When it comes to Sirius XM (SIRI) there is plenty of coverage out there. There are also plenty of facts that investors can consider. The confusion surrounding this equity often comes from opinions regarding possible paths that can transpire as Liberty Media (LMCA) makes its moves for an end game regarding its position in Sirius XM.
The first thing we have to acknowledge is that informed speculation and discussion is healthy. The next point to consider is that as investors we need to step back and look at the issues from the standpoint of both Liberty Media and Sirius XM.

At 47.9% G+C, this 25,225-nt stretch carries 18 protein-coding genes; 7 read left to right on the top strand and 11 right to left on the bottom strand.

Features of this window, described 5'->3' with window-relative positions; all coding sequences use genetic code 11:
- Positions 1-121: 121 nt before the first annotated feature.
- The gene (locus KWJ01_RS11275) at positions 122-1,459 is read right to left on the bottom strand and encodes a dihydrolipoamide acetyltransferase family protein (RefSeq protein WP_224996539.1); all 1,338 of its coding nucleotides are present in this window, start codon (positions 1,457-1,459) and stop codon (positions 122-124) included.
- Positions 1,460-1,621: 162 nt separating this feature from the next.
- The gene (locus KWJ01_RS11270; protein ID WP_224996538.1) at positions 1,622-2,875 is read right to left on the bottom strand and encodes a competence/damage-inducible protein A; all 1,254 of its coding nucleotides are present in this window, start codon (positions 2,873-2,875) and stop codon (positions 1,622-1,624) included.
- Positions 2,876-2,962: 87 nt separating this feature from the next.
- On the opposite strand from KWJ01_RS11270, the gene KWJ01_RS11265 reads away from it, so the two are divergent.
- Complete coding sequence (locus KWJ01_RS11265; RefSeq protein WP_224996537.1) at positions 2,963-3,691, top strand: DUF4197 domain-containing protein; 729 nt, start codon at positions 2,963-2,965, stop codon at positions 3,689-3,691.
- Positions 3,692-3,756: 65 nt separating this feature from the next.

It has long been my opinion that Liberty Media is in the driver's seat and that anything current Sirius XM management can do is reactionary to a move made by Liberty Media. Realistically speaking there is nothing proactive Sirius XM can do other than to pick up the phone and try to negotiate with Liberty Media.
- With its preferred shares Liberty Media holds five preferred board seats
- With its preferred stake Liberty Media holds "veto" power over use of cash issues exceeding certain limits
- With its preferred stake Liberty Media holds "veto" power over share offerings beyond certain limits
- With its preferred stake Liberty Media holds "veto" power over the addition of debt beyond certain limits
- With its preferred stake Liberty Media Liberty Media cannot vote on the board slate representing the common shareholders